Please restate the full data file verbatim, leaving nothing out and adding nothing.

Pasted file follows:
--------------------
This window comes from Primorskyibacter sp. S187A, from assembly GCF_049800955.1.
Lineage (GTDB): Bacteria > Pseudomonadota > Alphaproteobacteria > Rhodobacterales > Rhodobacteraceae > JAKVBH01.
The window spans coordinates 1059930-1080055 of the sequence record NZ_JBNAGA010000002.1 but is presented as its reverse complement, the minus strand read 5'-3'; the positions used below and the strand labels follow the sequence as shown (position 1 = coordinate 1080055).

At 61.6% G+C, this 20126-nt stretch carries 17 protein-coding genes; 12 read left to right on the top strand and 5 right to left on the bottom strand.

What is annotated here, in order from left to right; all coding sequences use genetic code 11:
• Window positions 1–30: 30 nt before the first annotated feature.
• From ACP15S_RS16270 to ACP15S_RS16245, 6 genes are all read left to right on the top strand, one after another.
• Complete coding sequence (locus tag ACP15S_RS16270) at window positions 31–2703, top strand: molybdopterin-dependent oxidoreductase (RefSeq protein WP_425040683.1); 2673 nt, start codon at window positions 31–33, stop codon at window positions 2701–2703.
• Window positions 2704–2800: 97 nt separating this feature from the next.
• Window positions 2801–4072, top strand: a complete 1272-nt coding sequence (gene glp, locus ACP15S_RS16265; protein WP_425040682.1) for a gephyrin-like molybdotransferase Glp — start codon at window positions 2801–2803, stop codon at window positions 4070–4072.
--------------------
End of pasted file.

This window comes from Primorskyibacter sp. S187A, from assembly GCF_049800955.1.
Lineage (GTDB): Bacteria > Pseudomonadota > Alphaproteobacteria > Rhodobacterales > Rhodobacteraceae > JAKVBH01.
The window spans coordinates 1059930-1080055 of the sequence record NZ_JBNAGA010000002.1 but is presented as its reverse complement, the minus strand read 5'-3'; the positions used below and the strand labels follow the sequence as shown (position 1 = coordinate 1080055).

At 61.6% G+C, this 20126-nt stretch carries 17 protein-coding genes; 12 read left to right on the top strand and 5 right to left on the bottom strand.

What is annotated here, in order from left to right; all coding sequences use genetic code 11:
• Window positions 1–30: 30 nt before the first annotated feature.
• From ACP15S_RS16270 to ACP15S_RS16245, 6 genes are all read left to right on the top strand, one after another.
• Complete coding sequence (locus tag ACP15S_RS16270) at window positions 31–2703, top strand: molybdopterin-dependent oxidoreductase (RefSeq protein WP_425040683.1); 2673 nt, start codon at window positions 31–33, stop codon at window positions 2701–2703.
• Window positions 2704–2800: 97 nt separating this feature from the next.
• Window positions 2801–4072, top strand: a complete 1272-nt coding sequence (gene glp, locus ACP15S_RS16265; protein WP_425040682.1) for a gephyrin-like molybdotransferase Glp — start codon at window positions 2801–2803, stop codon at window positions 4070–4072.